Click on the banner to email me

Home page Table of contents Projects page 4.5" page 1 4.5" page 2 4.5" page 3

                 The making of my minuture truss tube
                                                       A 4.5" F/8
I'v always wanted to build a truss tube telescope I was wanting to rebuild my 10"F/5
from the classic newtonian to a truss tube for the portability part of it ,And the older I get the the heavier it gets.So instead of that I decided to build a little one first I thought it would be good experience and a way to refresh the ATMer in me since the last scope I had built was in 1992.I knew I'd have to have some help on this as far as the math part went so I went to astromart and joined in on the forum and posted an ad there for the specs on a 4.5" F/8 scope.And with in hours I had two very knoweledgeable ATMers there who give me what I was looking for the spaceing of the optical train.The most important aspect of ATMing.And I'd like to thank Ralph and Rich for there sound advise which I followed cause I knew they knew much more than I did.The following pics and descriptions are short and brief I'v tried to cover as much as I could without confusing myself and trying to toss in alote of technical stuff.But building a telescope is not a nuts and bolt toss together item it takes alote of technical figureing to do,And if your going to grind your own mirror all the advise I'v seen says to start out small and work your way up to the bigger things.Maybe the the next scope project I do I might try may hand at a 6" mirror just so I can say I did it.
But that is another story.

The first thing I needed was the optics after all you can"t build a scope with out knowing what to build so
I placed an ad in astromart for a 4.25" to 6" reflector all or parts.Wanted to get something cheap to keep
the cost down.Within a couple of days I recieved a couple of offers and 1 was for a 4.5"F/8 primary
with a 1" diagonal and he would throw in a .750 diagonal with a 1.25" focuser and and a mead 5x24
finder scope all for the cost of $50.00 and he even paid for the shipping and within a short amount of time
I had my parts.Thanks Brian it was a very good deal for me and the parts were more than satisfactory.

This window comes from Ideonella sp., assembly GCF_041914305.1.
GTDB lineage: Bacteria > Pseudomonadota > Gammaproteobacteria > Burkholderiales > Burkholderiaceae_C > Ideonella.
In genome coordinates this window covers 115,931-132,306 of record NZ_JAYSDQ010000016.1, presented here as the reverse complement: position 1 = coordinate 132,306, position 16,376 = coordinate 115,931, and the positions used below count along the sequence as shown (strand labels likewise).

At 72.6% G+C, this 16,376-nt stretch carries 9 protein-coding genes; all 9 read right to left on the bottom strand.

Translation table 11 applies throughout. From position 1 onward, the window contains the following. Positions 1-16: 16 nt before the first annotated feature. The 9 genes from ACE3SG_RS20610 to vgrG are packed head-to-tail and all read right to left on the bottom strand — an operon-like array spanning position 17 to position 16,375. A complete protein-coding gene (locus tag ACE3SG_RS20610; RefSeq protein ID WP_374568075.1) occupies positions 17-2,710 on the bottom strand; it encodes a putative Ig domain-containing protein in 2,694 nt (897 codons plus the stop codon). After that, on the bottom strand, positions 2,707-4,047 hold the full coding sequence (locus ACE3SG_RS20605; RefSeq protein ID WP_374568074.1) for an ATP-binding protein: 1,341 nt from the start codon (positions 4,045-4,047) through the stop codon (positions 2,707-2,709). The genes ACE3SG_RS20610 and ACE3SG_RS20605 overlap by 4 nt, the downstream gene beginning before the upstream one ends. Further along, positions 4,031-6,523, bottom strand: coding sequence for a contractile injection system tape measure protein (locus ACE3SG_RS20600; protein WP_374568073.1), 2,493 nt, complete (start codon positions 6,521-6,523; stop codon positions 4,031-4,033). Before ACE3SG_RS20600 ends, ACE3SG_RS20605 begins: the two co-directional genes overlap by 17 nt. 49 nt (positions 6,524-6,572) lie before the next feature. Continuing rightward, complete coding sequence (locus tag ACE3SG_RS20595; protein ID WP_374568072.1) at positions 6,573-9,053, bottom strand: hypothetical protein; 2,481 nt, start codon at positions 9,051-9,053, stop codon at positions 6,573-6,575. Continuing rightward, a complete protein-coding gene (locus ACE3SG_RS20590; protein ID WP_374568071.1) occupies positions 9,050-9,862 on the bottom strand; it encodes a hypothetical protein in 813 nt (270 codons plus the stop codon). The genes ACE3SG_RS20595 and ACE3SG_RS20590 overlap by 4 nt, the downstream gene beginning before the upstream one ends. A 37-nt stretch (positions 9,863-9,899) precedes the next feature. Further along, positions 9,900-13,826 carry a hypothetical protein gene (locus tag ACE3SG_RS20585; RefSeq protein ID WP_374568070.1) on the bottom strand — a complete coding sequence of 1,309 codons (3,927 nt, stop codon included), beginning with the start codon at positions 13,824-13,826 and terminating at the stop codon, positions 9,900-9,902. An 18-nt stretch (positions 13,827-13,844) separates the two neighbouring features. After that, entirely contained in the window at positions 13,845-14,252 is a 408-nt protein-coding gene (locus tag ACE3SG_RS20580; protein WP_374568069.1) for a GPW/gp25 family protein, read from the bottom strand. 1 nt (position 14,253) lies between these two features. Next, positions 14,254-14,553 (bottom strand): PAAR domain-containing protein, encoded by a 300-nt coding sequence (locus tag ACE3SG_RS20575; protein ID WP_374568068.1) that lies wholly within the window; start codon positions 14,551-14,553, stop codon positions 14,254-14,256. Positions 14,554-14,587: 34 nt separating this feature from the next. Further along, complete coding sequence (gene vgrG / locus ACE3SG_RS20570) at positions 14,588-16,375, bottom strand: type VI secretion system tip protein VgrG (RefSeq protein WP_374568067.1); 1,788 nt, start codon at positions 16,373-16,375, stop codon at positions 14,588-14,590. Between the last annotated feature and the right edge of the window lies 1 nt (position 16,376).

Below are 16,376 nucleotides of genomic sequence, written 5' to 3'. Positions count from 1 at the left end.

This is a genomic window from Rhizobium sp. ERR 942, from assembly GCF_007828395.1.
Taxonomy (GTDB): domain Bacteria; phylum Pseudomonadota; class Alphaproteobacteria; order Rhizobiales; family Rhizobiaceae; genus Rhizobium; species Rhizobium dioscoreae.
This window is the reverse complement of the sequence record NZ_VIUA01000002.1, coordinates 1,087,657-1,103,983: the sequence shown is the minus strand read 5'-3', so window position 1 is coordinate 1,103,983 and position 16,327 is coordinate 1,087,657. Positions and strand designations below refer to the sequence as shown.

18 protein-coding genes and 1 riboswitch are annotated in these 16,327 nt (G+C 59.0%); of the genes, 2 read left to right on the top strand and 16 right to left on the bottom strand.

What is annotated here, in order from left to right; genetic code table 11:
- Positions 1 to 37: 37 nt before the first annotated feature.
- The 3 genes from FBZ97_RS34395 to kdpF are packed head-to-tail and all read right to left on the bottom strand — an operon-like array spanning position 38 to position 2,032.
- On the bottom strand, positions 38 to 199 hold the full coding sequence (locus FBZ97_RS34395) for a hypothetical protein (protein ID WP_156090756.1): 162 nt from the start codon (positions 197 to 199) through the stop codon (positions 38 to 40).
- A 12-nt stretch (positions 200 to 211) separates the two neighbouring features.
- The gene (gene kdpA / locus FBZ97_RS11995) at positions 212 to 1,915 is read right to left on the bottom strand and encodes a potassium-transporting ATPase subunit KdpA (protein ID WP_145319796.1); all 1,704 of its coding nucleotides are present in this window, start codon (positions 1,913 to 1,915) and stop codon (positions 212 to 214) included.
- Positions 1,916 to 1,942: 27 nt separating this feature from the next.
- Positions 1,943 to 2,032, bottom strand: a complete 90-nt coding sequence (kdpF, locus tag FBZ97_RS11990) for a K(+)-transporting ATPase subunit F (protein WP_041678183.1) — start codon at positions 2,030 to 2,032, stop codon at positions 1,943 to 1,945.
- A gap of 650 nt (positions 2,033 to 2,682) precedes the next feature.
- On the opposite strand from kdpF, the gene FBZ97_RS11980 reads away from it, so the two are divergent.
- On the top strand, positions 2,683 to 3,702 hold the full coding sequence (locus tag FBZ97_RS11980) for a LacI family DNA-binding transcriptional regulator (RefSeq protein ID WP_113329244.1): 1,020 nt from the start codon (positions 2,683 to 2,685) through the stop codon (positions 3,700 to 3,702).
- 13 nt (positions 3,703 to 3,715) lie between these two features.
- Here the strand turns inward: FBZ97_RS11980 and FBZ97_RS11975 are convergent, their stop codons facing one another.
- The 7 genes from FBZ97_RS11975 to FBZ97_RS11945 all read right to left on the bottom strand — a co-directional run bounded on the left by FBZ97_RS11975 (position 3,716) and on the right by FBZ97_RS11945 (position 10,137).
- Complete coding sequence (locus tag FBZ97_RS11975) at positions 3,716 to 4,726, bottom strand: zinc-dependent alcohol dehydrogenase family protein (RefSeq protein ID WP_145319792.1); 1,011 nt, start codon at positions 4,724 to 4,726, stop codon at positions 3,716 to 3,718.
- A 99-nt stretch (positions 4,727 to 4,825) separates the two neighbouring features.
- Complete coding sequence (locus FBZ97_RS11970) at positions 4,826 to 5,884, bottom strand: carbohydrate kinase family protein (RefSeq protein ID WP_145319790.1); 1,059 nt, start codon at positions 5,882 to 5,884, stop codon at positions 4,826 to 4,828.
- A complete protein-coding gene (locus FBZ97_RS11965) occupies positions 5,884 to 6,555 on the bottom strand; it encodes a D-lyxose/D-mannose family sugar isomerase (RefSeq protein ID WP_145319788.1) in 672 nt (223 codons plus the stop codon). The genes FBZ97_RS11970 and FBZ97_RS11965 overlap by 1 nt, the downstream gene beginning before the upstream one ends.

Now I need some material to build the parts to hold the optics.I went to my dads and gathered up some left over oak lumber that was in the shed this come from my dads woods he had cut the tree down and had it sawn up to make a nice supply of oak lumber my kitchen cabinets are also made from this oak.
Since this lumber came from my home land this to will hold an appreciation for me.Some of the pieces including the side bearings and the end rings for the top cell and the bottom base board were made from oak ply wood for durabilty and to help easy the production of the scope I did'nt think the solid wood was a good choice for some of the pieces.

The rocker box and the primary mirror box were both
made from the solid oak wood and some small slats were also used from this wood in the secondary
mirror holder cell this wood is hard hard hard!!!
I was concerned with splitting it while work with it but the drilling of the holes before sinking in the nails
it all worked out fine.I plained it down to about .625" thick to help keep the size and the weight down.
The inside of the primary mirror box was painted with a flat black enamel paint.The inside of the primary mirror box measures 7 5/8" square And the outside is 8 7/8"  and measures 7 3/4" tall.

This is the mirror cell for the primary it is 6" in diameter and this was
also painted the flat black.The mirror will have spacers placed under it the set on silicon pads then the
spacers will be removed after the silicon sets up.I equally spaced three 5/8" wooden dowles then cut
notches in them to align the mirror and it also helps to support the mirror.The pic does'nt show it but there is three T-nuts under the center cover for the push pull bolts

                                               Next Page of the 4.5" F/8